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Faiola develops new medical information visualization technology to reduce errors in ICUs

April 5, 2010

Intensive Care Units (ICUs) are home to many healthcare facilities’ most critical and vulnerable patients. They are also home to multiple forms of technology and equipment, each offering staggering amounts of patient data. Recognizing that quality care is dependent upon the ability to monitor, interpret and respond to patient data quickly and accurately, a team of researchers is changing how doctors and nurses interface with health information in ICUs.

Tony Faiola MIVAThey have created the Medical Information Visualization Assistant (MIVA), a new technology that consolidates large amounts of essential patient information into one visual and interactive format. It aids physicians and nurses by allowing them to streamline work processes and ensure accuracy of information. Devices monitoring patients’ vitals, such as blood pressure, heart rate and other measures, are integrated with MIVA and displayed on a large touch-screen within the ICU. MIVA can also track changes over time. This means physicians can interpret the longitudinal effects of an intervention on patients’ health, such as a newly administered drug.

Initial testing of the device has been positive. In a 2006 usability study at the Indiana University School of Medicine and Riley Hospital for Children, physicians using MIVA were found to be faster and more accurate than those in a control group. In this same study, a majority of physicians that interacted with MIVA agreed that the device has the potential to improve critical care decision-making. A provisional patent application has been filed. The research team is continuing to test the device and plan to demonstrate MIVA to potential venture capitalists.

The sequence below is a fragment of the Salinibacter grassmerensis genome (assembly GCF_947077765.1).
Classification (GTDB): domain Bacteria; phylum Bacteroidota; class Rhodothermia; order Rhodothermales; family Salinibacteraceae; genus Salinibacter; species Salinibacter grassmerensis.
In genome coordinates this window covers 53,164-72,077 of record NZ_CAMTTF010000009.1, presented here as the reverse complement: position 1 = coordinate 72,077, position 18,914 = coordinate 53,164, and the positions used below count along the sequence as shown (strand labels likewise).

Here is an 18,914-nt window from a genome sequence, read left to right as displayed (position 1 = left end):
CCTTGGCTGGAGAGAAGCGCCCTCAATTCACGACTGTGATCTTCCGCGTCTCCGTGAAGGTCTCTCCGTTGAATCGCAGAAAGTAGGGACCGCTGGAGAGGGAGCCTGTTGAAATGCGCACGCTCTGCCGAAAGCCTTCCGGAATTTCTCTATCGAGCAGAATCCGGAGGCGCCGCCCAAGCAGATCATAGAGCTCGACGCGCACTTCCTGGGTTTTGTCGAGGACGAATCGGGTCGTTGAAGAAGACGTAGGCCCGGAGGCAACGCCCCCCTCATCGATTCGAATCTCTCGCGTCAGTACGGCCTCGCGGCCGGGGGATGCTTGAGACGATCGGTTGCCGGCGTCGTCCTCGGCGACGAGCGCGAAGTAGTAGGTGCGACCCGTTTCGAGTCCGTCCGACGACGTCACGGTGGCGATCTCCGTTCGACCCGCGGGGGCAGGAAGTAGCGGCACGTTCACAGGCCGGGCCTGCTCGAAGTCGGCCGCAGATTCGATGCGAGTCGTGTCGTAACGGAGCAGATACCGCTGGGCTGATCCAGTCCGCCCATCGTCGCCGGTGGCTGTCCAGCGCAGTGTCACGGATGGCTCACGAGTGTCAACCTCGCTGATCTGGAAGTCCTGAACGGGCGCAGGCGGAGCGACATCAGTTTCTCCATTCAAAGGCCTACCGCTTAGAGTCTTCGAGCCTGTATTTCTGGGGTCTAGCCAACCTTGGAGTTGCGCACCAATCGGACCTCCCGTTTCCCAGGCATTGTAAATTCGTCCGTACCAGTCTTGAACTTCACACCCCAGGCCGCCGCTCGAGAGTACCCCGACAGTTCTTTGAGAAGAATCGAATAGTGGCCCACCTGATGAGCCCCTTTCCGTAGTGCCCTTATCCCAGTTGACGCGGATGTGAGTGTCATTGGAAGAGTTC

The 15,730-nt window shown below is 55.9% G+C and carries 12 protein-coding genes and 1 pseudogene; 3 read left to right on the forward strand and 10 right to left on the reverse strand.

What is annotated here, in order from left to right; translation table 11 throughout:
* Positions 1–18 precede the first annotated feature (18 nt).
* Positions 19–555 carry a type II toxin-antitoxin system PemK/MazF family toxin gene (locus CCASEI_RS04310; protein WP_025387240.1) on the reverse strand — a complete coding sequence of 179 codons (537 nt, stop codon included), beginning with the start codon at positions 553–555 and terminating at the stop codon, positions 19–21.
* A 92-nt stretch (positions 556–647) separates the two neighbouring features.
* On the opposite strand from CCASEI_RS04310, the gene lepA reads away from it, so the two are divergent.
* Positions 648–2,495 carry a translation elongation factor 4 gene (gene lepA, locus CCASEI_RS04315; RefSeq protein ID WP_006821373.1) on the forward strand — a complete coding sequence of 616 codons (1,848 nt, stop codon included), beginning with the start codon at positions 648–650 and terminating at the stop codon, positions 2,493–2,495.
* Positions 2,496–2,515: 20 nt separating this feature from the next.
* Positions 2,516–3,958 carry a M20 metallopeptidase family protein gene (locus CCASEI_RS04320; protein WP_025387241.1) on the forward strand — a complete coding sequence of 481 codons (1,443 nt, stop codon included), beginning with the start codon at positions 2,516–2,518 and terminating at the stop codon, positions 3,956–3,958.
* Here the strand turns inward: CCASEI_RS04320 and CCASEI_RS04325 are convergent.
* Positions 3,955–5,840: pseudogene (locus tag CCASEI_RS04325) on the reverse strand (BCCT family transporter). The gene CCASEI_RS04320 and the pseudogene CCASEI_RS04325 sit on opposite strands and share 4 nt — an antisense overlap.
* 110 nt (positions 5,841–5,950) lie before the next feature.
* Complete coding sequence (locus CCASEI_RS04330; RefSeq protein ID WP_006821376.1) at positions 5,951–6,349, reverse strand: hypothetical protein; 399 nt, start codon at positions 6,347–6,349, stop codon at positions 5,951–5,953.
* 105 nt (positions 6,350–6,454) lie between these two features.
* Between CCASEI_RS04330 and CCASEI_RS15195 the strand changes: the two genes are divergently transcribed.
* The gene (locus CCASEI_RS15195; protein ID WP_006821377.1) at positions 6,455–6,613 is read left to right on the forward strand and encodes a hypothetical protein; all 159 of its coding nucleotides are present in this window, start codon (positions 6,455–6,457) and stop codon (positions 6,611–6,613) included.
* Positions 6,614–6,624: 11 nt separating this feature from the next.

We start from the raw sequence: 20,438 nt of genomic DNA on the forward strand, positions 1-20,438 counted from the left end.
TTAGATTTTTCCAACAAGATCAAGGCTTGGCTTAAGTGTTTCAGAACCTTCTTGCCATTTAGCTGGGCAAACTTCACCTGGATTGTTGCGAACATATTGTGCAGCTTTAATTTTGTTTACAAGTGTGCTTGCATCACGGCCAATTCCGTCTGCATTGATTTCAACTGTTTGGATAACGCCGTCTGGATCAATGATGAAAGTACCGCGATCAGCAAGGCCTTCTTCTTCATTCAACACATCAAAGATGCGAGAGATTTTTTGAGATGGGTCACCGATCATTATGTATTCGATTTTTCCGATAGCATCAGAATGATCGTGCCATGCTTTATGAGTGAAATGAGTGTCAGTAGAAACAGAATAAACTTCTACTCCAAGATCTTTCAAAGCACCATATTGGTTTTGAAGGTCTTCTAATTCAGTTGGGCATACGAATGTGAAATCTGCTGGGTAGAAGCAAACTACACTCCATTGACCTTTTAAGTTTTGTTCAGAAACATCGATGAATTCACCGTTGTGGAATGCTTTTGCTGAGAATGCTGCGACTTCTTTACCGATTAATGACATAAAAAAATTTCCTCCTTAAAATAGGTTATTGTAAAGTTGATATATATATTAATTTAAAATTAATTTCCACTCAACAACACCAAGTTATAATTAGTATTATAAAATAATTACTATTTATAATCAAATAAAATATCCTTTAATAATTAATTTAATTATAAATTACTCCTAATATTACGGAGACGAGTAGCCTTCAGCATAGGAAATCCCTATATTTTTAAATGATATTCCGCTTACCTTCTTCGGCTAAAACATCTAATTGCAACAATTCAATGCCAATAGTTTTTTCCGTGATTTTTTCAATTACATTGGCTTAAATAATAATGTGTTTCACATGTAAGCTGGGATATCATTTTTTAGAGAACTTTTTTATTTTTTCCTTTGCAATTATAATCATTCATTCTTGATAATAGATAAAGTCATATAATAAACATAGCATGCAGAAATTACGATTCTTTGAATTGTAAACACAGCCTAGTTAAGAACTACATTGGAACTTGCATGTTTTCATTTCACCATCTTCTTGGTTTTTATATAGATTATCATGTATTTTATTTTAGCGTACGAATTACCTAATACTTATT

The team is led by Dr. Anthony Faiola, Executive Associate Dean and Director of Human Computer Interaction (HCI) at the Indiana University School of Informatics and Computing at IUPUI. He has partnered with Dr. Simon Hillier, Professor at the Dartmouth College School of Medicine. Atif Zafar, Professor at the Indiana University School of Medicine and the Regenstrief Institute, Robert Comer, Director of the Informatics Research Institute, and Christine Newlon, a Ph.D. student in HCI at IUPUI, are providing development support. The project is supported by a two-phase grant from the IUPUI Solution Center and matching funds from the Indiana University School of Informatics and Computing at IUPUI.

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